October 18, 2021

Should unpaid internships be allowed?

A backlash is brewing against the unpaid internship with many issues against this type of employment coming to light.

It's been recently discovered that if you're an unpaid intern in Ontario, you aren't protected by health and safety laws, according to the Toronto Star. While the provincial government is currently reviewing and reconsidering the law, there's no timeline on when any changes could be made.

This adds to a growing discontent expressed about unpaid internships. In Vancouver, there was a backlash against the Fairmont Waterfront hotel for offering an unpaid internship to bus tables. Another recent Toronto Star story showed that hospitality interns did the job of a cleaning lady during their internship. While two former Bell interns filed a complaint with allegations that the company broke labour laws when they weren't paid for the work they did.

Many young workers taken on unpaid internships with the number of them in Canada ranging from 100,000 to 300,000, according to the CBC. Young people have a tougher time landing a job, especially after the recession, and it's no wonder that they're trying any possible way to gain experience to jumpstart their careers.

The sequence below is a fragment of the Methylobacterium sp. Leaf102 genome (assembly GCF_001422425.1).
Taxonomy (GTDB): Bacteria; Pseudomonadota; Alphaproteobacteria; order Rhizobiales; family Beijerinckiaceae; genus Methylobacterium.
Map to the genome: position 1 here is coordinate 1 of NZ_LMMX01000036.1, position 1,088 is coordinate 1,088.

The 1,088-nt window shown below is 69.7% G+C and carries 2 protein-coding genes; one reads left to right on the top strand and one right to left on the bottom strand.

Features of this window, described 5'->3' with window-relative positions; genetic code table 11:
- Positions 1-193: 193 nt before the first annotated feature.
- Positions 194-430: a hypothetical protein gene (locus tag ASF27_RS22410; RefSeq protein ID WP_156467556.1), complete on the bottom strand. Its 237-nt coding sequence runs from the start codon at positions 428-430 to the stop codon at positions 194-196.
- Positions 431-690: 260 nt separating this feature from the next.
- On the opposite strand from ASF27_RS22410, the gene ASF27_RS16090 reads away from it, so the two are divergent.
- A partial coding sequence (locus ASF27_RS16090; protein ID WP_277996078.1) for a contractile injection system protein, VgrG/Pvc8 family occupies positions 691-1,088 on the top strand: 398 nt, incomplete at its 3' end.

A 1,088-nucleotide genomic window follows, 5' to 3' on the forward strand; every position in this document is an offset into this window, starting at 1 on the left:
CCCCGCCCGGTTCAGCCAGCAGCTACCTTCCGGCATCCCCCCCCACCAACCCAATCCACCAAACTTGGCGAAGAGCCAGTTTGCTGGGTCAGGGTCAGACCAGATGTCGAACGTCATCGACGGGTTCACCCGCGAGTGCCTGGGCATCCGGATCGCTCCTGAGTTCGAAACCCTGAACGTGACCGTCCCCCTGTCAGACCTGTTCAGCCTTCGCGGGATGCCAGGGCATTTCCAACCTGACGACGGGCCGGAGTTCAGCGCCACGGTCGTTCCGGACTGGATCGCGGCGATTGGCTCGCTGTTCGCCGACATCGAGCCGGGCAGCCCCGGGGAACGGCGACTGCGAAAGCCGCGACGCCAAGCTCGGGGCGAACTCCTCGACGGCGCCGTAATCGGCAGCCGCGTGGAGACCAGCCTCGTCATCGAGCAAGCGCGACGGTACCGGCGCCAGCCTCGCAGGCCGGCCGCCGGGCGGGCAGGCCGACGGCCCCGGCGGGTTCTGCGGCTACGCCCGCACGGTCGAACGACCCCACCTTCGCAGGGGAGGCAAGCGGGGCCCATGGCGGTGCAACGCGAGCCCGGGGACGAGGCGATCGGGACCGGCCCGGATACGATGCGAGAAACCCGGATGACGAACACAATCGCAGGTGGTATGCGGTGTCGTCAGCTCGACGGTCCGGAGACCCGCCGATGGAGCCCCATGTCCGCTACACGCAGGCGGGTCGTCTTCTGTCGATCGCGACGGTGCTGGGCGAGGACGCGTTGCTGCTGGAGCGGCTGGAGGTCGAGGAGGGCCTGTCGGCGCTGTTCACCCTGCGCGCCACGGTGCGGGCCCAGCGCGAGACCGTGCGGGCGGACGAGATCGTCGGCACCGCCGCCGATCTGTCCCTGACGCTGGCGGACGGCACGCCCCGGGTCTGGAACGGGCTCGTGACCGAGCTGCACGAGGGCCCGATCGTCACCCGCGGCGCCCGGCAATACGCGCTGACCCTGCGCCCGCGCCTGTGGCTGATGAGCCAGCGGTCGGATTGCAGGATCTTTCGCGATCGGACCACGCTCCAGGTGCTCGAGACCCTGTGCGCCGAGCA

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October 11, 2021

Swiss residents to vote on $2,800 monthly basic income

Switzerland is considering a basic income for adults to help tackle the growing worldwide issue of rising income inequality.

The country will hold a referendum vote after a grassroots group submitted a petition with more than 100,000 signatures. They're hoping to grant adults an unconditional income of 2,500 Swiss francs ($2,800), which could mean a nice, regular yearly cheque of $33,600 a year without having to work.